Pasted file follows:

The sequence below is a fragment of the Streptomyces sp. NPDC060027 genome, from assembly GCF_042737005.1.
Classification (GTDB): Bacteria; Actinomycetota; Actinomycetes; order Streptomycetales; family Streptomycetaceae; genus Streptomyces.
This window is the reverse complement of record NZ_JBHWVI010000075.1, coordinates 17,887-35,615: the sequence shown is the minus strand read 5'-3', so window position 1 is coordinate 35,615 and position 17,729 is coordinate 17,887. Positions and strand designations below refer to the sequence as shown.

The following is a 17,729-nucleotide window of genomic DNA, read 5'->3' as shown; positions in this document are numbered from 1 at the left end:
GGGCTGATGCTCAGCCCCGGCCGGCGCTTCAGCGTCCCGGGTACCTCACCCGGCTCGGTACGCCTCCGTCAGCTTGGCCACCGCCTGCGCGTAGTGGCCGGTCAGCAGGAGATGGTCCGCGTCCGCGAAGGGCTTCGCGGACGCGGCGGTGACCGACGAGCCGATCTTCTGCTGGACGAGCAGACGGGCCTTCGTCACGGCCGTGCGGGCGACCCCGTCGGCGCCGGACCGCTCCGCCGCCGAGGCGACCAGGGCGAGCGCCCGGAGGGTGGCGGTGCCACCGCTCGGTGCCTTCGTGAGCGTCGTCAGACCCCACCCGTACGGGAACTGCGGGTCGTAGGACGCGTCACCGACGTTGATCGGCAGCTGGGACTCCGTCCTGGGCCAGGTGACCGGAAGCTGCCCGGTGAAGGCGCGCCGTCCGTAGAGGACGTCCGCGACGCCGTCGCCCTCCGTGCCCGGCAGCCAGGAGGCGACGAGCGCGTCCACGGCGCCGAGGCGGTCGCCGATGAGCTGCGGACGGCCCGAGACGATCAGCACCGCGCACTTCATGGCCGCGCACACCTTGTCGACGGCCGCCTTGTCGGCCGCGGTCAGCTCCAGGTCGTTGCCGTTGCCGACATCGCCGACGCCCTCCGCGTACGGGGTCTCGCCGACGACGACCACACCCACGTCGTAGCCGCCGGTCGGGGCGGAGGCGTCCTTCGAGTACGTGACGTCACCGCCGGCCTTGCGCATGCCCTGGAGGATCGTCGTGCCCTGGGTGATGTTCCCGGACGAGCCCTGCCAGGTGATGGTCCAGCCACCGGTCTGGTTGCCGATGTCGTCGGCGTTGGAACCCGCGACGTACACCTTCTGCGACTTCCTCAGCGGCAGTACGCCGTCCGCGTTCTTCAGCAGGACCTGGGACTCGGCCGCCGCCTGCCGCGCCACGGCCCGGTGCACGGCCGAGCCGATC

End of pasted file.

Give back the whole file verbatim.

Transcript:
The sequence below is a fragment of the Streptomyces sp. NPDC060027 genome, from assembly GCF_042737005.1.
Classification (GTDB): Bacteria; Actinomycetota; Actinomycetes; order Streptomycetales; family Streptomycetaceae; genus Streptomyces.
This window is the reverse complement of record NZ_JBHWVI010000075.1, coordinates 17,887-35,615: the sequence shown is the minus strand read 5'-3', so window position 1 is coordinate 35,615 and position 17,729 is coordinate 17,887. Positions and strand designations below refer to the sequence as shown.

The following is a 17,729-nucleotide window of genomic DNA, read 5'->3' as shown; positions in this document are numbered from 1 at the left end:
GGGCTGATGCTCAGCCCCGGCCGGCGCTTCAGCGTCCCGGGTACCTCACCCGGCTCGGTACGCCTCCGTCAGCTTGGCCACCGCCTGCGCGTAGTGGCCGGTCAGCAGGAGATGGTCCGCGTCCGCGAAGGGCTTCGCGGACGCGGCGGTGACCGACGAGCCGATCTTCTGCTGGACGAGCAGACGGGCCTTCGTCACGGCCGTGCGGGCGACCCCGTCGGCGCCGGACCGCTCCGCCGCCGAGGCGACCAGGGCGAGCGCCCGGAGGGTGGCGGTGCCACCGCTCGGTGCCTTCGTGAGCGTCGTCAGACCCCACCCGTACGGGAACTGCGGGTCGTAGGACGCGTCACCGACGTTGATCGGCAGCTGGGACTCCGTCCTGGGCCAGGTGACCGGAAGCTGCCCGGTGAAGGCGCGCCGTCCGTAGAGGACGTCCGCGACGCCGTCGCCCTCCGTGCCCGGCAGCCAGGAGGCGACGAGCGCGTCCACGGCGCCGAGGCGGTCGCCGATGAGCTGCGGACGGCCCGAGACGATCAGCACCGCGCACTTCATGGCCGCGCACACCTTGTCGACGGCCGCCTTGTCGGCCGCGGTCAGCTCCAGGTCGTTGCCGTTGCCGACATCGCCGACGCCCTCCGCGTACGGGGTCTCGCCGACGACGACCACACCCACGTCGTAGCCGCCGGTCGGGGCGGAGGCGTCCTTCGAGTACGTGACGTCACCGCCGGCCTTGCGCATGCCCTGGAGGATCGTCGTGCCCTGGGTGATGTTCCCGGACGAGCCCTGCCAGGTGATGGTCCAGCCACCGGTCTGGTTGCCGATGTCGTCGGCGTTGGAACCCGCGACGTACACCTTCTGCGACTTCCTCAGCGGCAGTACGCCGTCCGCGTTCTTCAGCAGGACCTGGGACTCGGCCGCCGCCTGCCGCGCCACGGCCCGGTGCACGGCCGAGCCGATC